MANILA, Philippines (UPDATED) – Former Customs chief Isidro Lapeña on Tuesday, October 30, skipped the Senate probe into the missing P11-billion shabu (methamphetamine) shipment.
Senator Richard Gordon, chairman of the Senate blue ribbon committee, expressed dismay over Lapeña’s absence at the hearing – the first to be held after President Rodrigo Duterte moved Lapeña from the BOC to the Technical Education and Skills Development Authority. (LIVE: Senate hearing on P11-B worth of shabu slipping past Customs)
“Their reason is there was a change of command,” Gordon said of Lapeña’s absence at the hearing.
“I made a statement that the change of command can be done at another time. But if the Senate is on vacation and we are still conducting a hearing and that should be respected by Sid Lapeña,” the senator added.
An afternoon advisory from the BOC information office said, however, that the official BOC leadership turnover from Lapeña to former military chief Rey Guerrero would be held at 8:45 am on Wednesday, October 31, or a day after the hearing.
Gordon also stressed that Lapeña needed to appear in his committee’s probe more than ever as it was the first hearing since Lapeña was removed from te BOC amid public outrage over the missing shabu shipment.
“I think it’s up to him to lessen the doubts of the people,” Gordon added.
He said the absence of Lapeña that day “only prolongs our agony here,” since his testimony was still needed at the investigation.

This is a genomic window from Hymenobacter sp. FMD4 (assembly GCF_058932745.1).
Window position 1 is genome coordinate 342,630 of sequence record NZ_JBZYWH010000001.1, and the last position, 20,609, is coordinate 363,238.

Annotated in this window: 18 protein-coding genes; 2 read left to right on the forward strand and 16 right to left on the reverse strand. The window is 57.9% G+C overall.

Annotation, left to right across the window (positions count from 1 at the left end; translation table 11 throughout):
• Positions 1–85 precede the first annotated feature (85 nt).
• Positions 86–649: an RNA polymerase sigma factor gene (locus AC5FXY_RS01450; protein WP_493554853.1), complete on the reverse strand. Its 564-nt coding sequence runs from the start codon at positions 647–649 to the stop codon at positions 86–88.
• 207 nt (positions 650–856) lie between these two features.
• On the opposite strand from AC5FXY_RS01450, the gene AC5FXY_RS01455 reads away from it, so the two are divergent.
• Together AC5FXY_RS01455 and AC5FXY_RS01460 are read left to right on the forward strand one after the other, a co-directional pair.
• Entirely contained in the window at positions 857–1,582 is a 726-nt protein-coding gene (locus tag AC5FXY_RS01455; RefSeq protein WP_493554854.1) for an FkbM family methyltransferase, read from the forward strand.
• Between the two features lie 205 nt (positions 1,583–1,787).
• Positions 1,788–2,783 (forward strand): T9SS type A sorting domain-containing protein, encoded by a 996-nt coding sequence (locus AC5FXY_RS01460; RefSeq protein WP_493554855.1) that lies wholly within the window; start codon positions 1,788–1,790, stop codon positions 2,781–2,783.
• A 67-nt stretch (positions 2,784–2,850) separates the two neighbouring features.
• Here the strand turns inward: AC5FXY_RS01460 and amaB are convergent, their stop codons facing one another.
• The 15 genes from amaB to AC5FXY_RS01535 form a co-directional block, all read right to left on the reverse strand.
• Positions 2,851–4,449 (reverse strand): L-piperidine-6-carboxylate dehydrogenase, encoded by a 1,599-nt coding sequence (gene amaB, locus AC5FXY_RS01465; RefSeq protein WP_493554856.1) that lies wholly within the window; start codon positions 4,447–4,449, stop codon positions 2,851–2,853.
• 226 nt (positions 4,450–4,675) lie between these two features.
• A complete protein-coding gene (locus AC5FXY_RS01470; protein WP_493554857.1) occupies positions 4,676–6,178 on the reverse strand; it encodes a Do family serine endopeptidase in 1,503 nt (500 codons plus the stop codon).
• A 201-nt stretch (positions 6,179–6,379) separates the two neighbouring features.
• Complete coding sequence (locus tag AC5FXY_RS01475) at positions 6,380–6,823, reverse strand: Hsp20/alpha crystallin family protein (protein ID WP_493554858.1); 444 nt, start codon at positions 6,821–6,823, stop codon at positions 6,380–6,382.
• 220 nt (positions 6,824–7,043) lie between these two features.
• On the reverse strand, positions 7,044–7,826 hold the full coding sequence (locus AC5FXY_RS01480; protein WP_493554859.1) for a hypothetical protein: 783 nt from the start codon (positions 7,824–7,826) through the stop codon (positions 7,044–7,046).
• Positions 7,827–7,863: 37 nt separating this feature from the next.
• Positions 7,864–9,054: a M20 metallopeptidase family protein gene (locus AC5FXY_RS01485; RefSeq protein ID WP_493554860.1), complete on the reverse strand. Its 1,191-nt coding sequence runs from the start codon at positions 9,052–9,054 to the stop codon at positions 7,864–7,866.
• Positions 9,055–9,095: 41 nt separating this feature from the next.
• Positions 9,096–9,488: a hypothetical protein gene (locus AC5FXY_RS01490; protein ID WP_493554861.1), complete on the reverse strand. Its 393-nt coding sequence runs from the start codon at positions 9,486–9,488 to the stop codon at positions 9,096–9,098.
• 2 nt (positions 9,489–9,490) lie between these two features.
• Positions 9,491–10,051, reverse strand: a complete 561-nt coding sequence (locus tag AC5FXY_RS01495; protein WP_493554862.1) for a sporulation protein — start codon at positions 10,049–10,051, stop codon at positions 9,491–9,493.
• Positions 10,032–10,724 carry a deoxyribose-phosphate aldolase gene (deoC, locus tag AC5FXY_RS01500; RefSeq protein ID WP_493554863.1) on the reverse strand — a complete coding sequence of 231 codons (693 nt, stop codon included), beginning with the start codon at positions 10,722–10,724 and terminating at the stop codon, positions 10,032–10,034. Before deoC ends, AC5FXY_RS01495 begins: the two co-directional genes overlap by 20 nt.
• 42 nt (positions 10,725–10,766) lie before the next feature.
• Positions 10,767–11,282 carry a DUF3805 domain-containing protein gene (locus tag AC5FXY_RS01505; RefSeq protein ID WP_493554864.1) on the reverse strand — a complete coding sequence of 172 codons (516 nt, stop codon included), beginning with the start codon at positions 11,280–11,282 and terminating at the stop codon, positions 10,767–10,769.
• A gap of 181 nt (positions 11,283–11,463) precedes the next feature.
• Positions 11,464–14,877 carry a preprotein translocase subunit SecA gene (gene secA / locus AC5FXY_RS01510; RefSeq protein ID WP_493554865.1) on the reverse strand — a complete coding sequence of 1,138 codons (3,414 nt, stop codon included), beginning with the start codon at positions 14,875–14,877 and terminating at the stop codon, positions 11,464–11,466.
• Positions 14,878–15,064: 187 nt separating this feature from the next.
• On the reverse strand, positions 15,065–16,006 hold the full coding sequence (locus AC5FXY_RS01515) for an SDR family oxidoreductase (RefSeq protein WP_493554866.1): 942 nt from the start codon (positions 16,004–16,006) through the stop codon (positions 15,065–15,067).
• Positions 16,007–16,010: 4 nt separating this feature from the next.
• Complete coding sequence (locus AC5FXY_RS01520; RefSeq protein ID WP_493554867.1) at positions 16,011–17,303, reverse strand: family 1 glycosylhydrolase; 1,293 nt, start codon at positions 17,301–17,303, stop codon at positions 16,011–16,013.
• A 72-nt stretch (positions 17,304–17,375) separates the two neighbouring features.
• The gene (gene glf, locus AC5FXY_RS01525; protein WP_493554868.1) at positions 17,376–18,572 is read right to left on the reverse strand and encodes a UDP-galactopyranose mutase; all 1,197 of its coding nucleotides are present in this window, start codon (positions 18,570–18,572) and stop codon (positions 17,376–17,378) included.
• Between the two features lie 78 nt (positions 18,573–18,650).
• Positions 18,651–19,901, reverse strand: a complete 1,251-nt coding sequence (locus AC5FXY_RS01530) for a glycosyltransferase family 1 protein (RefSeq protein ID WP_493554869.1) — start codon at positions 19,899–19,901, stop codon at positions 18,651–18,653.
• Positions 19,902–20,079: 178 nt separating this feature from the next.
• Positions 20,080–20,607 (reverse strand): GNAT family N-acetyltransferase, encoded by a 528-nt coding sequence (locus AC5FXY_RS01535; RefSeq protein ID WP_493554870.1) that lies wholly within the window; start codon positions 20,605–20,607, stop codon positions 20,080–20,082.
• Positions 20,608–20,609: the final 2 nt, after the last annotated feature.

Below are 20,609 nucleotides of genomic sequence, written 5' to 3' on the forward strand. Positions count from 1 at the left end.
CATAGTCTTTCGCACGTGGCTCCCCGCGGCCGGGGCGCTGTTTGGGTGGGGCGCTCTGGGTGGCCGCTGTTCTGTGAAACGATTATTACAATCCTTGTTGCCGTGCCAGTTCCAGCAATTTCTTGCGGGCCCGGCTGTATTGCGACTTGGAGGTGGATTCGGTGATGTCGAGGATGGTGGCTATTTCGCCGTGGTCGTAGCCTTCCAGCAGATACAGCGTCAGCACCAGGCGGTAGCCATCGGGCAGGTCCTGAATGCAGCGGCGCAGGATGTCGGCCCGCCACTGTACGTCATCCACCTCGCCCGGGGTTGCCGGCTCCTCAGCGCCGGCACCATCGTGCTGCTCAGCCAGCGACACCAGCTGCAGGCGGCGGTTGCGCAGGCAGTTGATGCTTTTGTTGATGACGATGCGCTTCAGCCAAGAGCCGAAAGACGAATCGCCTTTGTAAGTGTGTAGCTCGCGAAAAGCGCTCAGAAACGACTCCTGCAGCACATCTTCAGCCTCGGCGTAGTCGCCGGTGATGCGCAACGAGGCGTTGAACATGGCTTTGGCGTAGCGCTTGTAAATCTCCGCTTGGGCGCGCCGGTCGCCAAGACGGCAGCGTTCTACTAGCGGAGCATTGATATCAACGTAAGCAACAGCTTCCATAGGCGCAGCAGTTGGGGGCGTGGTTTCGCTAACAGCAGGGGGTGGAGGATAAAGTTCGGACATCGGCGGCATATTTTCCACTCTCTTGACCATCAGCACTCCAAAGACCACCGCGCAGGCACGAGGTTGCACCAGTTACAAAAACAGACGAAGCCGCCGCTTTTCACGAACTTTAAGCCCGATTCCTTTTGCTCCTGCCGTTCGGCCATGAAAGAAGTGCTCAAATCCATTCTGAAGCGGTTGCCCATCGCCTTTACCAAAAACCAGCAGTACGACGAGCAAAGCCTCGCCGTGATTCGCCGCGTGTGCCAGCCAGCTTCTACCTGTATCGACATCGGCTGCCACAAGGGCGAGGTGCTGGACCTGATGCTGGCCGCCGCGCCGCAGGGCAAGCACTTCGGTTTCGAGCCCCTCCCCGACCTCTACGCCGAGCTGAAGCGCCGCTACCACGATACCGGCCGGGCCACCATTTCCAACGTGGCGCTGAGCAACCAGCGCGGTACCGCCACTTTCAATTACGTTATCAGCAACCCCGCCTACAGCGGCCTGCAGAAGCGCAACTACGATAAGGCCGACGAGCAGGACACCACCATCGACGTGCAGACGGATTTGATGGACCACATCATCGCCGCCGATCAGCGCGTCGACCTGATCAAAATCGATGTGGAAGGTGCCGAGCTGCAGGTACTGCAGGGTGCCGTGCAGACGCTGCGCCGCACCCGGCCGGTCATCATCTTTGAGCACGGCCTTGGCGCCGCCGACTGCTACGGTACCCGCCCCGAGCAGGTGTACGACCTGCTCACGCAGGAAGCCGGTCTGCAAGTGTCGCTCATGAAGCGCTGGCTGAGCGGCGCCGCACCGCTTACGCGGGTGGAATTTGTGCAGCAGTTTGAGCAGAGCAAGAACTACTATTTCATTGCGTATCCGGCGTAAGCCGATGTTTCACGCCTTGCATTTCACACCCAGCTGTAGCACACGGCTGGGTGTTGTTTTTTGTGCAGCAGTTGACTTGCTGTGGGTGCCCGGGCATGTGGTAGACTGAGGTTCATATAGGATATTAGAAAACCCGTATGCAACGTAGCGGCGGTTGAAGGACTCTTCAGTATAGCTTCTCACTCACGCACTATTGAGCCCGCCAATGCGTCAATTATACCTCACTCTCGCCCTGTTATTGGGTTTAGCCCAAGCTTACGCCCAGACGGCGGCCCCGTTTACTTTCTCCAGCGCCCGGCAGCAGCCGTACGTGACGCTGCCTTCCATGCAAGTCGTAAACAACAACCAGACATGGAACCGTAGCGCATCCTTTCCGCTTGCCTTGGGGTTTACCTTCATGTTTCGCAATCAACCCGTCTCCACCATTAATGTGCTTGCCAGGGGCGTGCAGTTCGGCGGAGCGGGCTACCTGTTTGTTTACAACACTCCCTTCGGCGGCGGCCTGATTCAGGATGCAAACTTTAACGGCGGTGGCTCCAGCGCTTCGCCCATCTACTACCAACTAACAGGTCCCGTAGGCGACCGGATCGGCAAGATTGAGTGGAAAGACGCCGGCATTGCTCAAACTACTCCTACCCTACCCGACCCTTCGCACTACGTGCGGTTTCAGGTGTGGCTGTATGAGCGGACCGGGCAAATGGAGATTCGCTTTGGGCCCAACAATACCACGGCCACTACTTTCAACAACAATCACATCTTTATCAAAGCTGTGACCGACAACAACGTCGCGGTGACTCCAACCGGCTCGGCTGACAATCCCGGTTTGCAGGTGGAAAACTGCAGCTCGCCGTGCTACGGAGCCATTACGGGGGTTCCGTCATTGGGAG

Consignee owner absent too
Marina Signapan, the owner of SMYD Trading – the company that the supposed shabu-packed magnetic lifters were consigned to – was also absent in the hearing on Tuesday.
According to her lawyer Katrina Talon, Signapan was “not feeling well” because of a “threat to her life.”
Talon said that two weeks ago, a day after Signapan was called to the BOC for an investigation, cops appeared in her home bearing a valid search warrant from a Laguna judge. Tignapan was not home at the time when the Cavite cops searched her house for pistols and handguns, but authorities found no weapons there.
While the cops had a valid search warrant, Talon flagged that it was suspicious that the cops got a tip accusing Signapan of illegal possession of firearms amid the congressional hearings into the missing shabu.
The lawyer also said Signapan called to tell her that there were several unidentified men who watched her house and followed her around.
“She was feeling threatened because of that,” Talon said.
Responding to questions from Gordon, Talon said her client only felt sick that morning, and could not secure a medical certificate in time for the hearing. She said they would submit the document to the panel later to prove Signapan’s state of health. – Rappler.com
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